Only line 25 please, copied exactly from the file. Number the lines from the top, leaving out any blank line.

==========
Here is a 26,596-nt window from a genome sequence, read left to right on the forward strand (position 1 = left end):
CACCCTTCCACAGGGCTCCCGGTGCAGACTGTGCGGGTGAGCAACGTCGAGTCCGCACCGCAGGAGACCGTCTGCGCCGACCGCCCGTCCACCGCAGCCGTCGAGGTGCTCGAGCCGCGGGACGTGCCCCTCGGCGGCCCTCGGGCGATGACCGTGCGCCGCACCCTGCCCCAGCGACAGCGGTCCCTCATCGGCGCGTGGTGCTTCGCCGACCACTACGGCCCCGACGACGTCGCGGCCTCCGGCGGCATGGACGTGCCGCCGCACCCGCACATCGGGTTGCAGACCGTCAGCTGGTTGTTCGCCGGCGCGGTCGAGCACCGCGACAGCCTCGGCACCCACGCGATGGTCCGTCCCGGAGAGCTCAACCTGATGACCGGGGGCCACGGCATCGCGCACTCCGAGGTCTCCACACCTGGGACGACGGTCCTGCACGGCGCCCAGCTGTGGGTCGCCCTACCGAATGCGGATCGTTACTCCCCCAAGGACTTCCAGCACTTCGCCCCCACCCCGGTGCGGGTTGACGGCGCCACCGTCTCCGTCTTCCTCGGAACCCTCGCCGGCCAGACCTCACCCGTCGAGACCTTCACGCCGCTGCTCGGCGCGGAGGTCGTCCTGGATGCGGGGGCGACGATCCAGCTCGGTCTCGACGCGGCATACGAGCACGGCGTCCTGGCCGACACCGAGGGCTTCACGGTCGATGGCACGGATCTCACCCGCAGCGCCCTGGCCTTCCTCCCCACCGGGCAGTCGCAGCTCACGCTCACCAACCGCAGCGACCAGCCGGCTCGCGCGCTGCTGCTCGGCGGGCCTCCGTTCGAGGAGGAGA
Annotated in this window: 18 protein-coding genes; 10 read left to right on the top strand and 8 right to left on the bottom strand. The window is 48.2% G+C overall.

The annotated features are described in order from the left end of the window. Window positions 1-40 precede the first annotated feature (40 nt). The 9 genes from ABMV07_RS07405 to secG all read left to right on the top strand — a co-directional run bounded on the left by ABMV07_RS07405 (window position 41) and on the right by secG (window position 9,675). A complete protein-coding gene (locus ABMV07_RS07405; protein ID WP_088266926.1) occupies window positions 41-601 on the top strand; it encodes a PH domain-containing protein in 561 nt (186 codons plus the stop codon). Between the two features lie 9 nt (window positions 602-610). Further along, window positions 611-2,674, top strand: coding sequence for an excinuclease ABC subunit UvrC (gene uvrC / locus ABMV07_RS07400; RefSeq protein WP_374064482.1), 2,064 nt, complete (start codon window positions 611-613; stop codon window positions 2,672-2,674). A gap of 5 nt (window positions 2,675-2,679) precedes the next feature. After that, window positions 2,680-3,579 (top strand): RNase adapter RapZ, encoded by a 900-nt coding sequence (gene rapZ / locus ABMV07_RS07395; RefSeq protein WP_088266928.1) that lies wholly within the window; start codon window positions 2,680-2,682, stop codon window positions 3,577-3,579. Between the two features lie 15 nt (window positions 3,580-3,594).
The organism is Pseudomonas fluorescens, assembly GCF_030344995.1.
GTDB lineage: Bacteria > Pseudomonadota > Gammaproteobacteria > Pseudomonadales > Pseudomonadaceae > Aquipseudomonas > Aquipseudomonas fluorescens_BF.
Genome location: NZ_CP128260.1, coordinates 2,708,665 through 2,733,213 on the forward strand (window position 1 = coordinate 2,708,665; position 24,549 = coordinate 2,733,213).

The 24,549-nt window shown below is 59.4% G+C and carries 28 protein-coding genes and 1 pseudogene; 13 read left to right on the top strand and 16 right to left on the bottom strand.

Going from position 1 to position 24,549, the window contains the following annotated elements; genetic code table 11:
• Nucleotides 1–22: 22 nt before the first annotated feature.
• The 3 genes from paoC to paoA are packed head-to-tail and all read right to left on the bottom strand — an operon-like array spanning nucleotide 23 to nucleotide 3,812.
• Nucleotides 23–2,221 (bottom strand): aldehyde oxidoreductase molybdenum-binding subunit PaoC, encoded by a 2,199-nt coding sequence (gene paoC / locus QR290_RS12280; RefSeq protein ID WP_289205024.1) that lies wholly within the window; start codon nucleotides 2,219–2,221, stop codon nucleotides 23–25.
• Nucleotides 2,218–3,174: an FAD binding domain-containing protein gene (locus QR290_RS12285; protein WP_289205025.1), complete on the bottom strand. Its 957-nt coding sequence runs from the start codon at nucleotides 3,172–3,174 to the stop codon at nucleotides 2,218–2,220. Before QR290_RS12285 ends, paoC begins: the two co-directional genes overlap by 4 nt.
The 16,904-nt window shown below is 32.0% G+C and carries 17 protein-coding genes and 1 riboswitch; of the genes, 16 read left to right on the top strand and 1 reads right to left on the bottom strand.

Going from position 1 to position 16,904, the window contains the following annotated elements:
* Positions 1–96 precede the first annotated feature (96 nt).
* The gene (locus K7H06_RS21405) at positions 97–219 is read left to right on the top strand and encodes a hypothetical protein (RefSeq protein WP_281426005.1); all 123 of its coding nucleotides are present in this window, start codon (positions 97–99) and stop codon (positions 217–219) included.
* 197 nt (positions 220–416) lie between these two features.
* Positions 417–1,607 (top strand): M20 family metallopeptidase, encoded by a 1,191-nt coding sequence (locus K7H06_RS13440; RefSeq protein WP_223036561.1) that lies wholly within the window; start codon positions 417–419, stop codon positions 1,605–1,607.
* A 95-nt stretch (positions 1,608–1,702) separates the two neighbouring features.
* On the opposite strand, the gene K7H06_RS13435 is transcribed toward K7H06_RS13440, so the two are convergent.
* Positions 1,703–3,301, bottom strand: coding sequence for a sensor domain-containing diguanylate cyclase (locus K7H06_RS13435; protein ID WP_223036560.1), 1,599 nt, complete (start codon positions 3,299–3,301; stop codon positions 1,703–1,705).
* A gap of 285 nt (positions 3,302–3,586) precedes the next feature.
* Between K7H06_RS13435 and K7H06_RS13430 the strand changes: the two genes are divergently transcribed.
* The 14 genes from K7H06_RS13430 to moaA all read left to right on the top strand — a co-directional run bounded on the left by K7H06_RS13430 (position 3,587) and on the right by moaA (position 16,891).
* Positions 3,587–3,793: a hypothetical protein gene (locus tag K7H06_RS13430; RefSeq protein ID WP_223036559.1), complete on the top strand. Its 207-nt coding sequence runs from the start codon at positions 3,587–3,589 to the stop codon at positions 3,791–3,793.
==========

* The 14 genes from K7H06_RS13430 to moaA all read left to right on the top strand — a co-directional run bounded on the left by K7H06_RS13430 (position 3,587) and on the right by moaA (position 16,891).